Sentencing for the would-be millennium bomber has been handed down, and it isn’t enough for a man whose hopes and intentions were to kill thousands.
Ahmed Ressam, the Algerian man who sought to explode a bomb at Los Angeles International Airport on New Year’s Eve 1999, was sentenced Wednesday to 22 years in prison.
Some considered that date the eve of the millennium.
Ressam, 38, became a key U.S. government informant on the Al Qaeda network in the months before the Sept. 11, 2001, attacks, but he later ended his cooperation.
He was arrested by U.S. authorities in December 1999 as he tried to pass through U.S. Customs at Port Angeles, Wash., in a car with bomb-making materials.
In April 2001, he was convicted of trying to plant a bomb at Los Angeles International Airport, but his sentencing was delayed as Ressam agreed to aid the Justice Department.
Ressam recounted a saga that took him from Algeria, to Montreal, through Europe to an Al Qaeda training camp in Afghanistan, then back to Montreal to prepare the Los Angeles bombing attempt.
He offered full or partial identities of more than 120 people he met as he embraced a jihad against the West.
But Ressam has refused to help the Justice Department move forward with prosecutions of two men suspected of being Al Qaeda operatives.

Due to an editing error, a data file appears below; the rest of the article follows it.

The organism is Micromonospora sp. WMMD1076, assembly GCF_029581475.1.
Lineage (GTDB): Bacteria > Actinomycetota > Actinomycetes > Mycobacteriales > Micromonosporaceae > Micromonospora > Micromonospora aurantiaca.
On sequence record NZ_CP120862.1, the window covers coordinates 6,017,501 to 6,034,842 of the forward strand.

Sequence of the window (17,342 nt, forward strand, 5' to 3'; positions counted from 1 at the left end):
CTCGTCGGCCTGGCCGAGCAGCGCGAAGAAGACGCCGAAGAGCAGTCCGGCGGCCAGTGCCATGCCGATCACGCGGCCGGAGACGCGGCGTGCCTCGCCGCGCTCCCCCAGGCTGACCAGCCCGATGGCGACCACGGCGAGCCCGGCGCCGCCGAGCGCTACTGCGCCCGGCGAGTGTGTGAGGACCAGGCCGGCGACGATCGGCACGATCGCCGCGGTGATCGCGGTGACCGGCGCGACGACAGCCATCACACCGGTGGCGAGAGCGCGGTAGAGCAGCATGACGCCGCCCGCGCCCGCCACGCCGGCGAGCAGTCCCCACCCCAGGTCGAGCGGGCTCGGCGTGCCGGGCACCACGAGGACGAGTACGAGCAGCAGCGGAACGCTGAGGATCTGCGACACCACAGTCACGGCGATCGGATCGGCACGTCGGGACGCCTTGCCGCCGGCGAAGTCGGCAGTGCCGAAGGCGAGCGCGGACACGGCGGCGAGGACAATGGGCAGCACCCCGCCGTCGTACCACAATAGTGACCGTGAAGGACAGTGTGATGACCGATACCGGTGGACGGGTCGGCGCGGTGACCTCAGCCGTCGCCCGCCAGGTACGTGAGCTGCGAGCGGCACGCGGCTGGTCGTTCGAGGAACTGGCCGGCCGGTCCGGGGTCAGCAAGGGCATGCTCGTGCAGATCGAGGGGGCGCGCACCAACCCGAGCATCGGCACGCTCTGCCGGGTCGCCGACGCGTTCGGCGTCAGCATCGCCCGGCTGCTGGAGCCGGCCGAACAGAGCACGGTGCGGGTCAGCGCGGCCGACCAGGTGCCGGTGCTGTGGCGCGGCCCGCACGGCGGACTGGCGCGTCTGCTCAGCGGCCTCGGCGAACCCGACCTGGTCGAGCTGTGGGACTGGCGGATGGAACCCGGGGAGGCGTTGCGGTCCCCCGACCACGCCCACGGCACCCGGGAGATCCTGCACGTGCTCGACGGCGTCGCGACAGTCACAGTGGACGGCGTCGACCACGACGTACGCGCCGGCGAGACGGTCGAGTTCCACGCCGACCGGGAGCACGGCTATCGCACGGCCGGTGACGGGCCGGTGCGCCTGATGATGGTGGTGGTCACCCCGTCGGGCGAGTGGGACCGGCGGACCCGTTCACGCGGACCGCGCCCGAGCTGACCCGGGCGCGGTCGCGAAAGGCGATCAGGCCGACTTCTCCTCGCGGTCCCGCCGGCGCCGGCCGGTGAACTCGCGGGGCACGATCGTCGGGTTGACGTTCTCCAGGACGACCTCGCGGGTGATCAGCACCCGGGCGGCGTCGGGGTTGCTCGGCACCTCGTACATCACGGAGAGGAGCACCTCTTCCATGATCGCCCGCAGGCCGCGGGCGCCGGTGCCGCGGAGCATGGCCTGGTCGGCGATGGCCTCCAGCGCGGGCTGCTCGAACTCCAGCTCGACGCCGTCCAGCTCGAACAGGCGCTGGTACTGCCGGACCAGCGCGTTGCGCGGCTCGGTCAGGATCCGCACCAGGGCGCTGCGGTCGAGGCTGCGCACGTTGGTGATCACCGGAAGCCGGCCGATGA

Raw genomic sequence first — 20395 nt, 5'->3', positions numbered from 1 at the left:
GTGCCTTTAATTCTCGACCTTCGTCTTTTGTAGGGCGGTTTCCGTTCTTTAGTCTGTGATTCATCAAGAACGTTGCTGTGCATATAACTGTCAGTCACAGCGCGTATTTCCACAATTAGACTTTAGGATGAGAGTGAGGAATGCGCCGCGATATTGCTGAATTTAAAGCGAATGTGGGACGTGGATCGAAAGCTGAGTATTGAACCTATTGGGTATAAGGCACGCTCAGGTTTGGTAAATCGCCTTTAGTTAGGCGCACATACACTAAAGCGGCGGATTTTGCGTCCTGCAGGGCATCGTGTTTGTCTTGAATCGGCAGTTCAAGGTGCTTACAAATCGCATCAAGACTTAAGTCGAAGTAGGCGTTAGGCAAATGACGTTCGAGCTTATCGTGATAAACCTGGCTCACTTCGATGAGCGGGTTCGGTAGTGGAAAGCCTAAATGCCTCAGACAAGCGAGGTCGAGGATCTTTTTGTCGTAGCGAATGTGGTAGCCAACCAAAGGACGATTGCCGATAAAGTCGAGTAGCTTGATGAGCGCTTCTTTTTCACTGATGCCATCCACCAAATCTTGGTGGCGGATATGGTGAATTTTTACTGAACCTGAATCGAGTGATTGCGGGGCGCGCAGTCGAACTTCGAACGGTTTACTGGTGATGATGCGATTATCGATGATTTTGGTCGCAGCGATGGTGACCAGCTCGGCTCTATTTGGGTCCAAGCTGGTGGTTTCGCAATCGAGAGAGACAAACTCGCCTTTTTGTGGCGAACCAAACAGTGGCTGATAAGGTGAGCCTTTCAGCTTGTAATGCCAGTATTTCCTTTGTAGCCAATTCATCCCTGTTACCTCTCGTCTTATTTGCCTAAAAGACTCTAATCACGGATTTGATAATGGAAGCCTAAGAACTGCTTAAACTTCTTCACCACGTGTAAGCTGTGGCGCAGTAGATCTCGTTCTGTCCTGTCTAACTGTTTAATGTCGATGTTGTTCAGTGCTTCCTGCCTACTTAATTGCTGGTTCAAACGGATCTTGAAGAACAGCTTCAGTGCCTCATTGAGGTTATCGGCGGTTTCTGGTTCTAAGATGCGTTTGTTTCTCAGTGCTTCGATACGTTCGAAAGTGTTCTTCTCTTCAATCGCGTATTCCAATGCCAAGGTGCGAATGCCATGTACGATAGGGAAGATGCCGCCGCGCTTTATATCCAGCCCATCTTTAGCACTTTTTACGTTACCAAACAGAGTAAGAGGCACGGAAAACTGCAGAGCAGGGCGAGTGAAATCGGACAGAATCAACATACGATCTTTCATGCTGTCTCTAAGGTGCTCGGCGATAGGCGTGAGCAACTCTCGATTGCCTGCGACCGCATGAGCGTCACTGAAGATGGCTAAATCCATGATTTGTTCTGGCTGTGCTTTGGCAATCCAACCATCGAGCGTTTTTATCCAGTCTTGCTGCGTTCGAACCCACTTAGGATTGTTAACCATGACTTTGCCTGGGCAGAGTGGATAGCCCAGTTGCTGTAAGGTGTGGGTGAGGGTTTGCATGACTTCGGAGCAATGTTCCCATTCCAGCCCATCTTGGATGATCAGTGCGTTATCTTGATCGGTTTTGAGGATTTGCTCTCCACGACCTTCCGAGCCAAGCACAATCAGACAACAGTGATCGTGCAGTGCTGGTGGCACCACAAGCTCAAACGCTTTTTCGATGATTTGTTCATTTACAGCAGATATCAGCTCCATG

Ressam will be eligible for parole in fourteen years. I hope he doesn’t live to see it.
Left out of this version of the sentencing story was a little political play by the judge.
The sentence itself was fairly straightforward: An Algerian man received 22 years for plotting to bomb the Los Angeles airport on the eve of the millennium. It was what the judge said in imposing the term that raised eyebrows.
U.S. District Judge John C. Coughenour said the successful prosecution of Ahmed Ressam should serve not only as a warning to terrorists, but as a statement to the Bush administration about its terrorism-fighting tactics.
“We did not need to use a secret military tribunal, detain the defendant indefinitely as an enemy combatant or deny the defendant the right to counsel,” he said. “The message to the world from today’s sentencing is that our courts have not abandoned our commitment to the ideals that set our nation apart.”
He added that the Sept. 11, 2001, attacks have made Americans realize they are vulnerable to terrorism and that some believe “this threat renders our Constitution obsolete … If that view is allowed to prevail, the terrorists will have won.”
First, there was absolutely no reason for this little bit of ankle-biting by Coughenour other than a personal need to inject his own political view. Second, while the judge is right that our court system could be used to handle the likes of the scum we currently are holding at Gitmo, that does not mean that they must be used or that military tribunals should not be used. Third and quite key in this matter, there is a major difference between Ressam and the Gitmo detainees — Ressam was snagged within our borders in the process of committing criminal, though admittedly terrorist, acts and the Gitmo folks were captured in a foreign combat theater acting not as part of a uniformed enemy force. These detainees are not even eligible to be guaranteed the protections of the Geneva conventions, much less the American legal system. That they have been subjected to military tribunals is not a threat to the Constitution of the United States of America. The same cannot be necessarily said of judges who wander from only tangentially related rulings to offer criticisms of executive-branch policies.